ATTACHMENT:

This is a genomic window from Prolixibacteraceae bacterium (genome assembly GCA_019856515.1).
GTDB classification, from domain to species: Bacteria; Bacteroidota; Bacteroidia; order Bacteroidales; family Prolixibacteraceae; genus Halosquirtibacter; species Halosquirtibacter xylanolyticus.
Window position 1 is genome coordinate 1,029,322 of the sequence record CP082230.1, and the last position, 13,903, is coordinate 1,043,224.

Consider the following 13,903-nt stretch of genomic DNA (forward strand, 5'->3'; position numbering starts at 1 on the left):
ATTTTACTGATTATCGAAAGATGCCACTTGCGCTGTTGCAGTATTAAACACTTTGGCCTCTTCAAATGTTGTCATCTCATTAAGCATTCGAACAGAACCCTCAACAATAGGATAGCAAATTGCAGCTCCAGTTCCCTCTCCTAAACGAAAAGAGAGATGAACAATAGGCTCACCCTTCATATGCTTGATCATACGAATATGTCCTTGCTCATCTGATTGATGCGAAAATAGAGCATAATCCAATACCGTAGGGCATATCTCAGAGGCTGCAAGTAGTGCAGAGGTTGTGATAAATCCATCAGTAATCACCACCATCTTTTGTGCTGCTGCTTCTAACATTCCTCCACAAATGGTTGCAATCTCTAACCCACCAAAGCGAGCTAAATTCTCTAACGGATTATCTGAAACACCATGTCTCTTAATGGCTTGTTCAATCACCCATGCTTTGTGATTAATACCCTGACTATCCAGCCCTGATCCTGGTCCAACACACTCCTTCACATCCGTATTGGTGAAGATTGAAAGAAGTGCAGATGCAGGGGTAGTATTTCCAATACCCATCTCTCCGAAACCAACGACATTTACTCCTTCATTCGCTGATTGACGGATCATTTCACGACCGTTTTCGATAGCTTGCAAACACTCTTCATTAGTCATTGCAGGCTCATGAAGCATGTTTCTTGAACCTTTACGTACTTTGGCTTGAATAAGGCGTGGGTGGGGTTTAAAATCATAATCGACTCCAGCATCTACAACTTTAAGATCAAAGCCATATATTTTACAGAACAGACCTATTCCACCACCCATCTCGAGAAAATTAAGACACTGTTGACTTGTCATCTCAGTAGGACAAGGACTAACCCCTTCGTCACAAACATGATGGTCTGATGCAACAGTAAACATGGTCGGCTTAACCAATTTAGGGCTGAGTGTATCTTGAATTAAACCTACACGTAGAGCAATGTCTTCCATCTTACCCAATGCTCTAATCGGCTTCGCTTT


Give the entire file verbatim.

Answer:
This is a genomic window from Prolixibacteraceae bacterium (genome assembly GCA_019856515.1).
GTDB classification, from domain to species: Bacteria; Bacteroidota; Bacteroidia; order Bacteroidales; family Prolixibacteraceae; genus Halosquirtibacter; species Halosquirtibacter xylanolyticus.
Window position 1 is genome coordinate 1,029,322 of the sequence record CP082230.1, and the last position, 13,903, is coordinate 1,043,224.

Consider the following 13,903-nt stretch of genomic DNA (forward strand, 5'->3'; position numbering starts at 1 on the left):
ATTTTACTGATTATCGAAAGATGCCACTTGCGCTGTTGCAGTATTAAACACTTTGGCCTCTTCAAATGTTGTCATCTCATTAAGCATTCGAACAGAACCCTCAACAATAGGATAGCAAATTGCAGCTCCAGTTCCCTCTCCTAAACGAAAAGAGAGATGAACAATAGGCTCACCCTTCATATGCTTGATCATACGAATATGTCCTTGCTCATCTGATTGATGCGAAAATAGAGCATAATCCAATACCGTAGGGCATATCTCAGAGGCTGCAAGTAGTGCAGAGGTTGTGATAAATCCATCAGTAATCACCACCATCTTTTGTGCTGCTGCTTCTAACATTCCTCCACAAATGGTTGCAATCTCTAACCCACCAAAGCGAGCTAAATTCTCTAACGGATTATCTGAAACACCATGTCTCTTAATGGCTTGTTCAATCACCCATGCTTTGTGATTAATACCCTGACTATCCAGCCCTGATCCTGGTCCAACACACTCCTTCACATCCGTATTGGTGAAGATTGAAAGAAGTGCAGATGCAGGGGTAGTATTTCCAATACCCATCTCTCCGAAACCAACGACATTTACTCCTTCATTCGCTGATTGACGGATCATTTCACGACCGTTTTCGATAGCTTGCAAACACTCTTCATTAGTCATTGCAGGCTCATGAAGCATGTTTCTTGAACCTTTACGTACTTTGGCTTGAATAAGGCGTGGGTGGGGTTTAAAATCATAATCGACTCCAGCATCTACAACTTTAAGATCAAAGCCATATATTTTACAGAACAGACCTATTCCACCACCCATCTCGAGAAAATTAAGACACTGTTGACTTGTCATCTCAGTAGGACAAGGACTAACCCCTTCGTCACAAACATGATGGTCTGATGCAACAGTAAACATGGTCGGCTTAACCAATTTAGGGCTGAGTGTATCTTGAATTAAACCTACACGTAGAGCAATGTCTTCCATCTTACCCAATGCTCTAATCGGCTTCGCTTT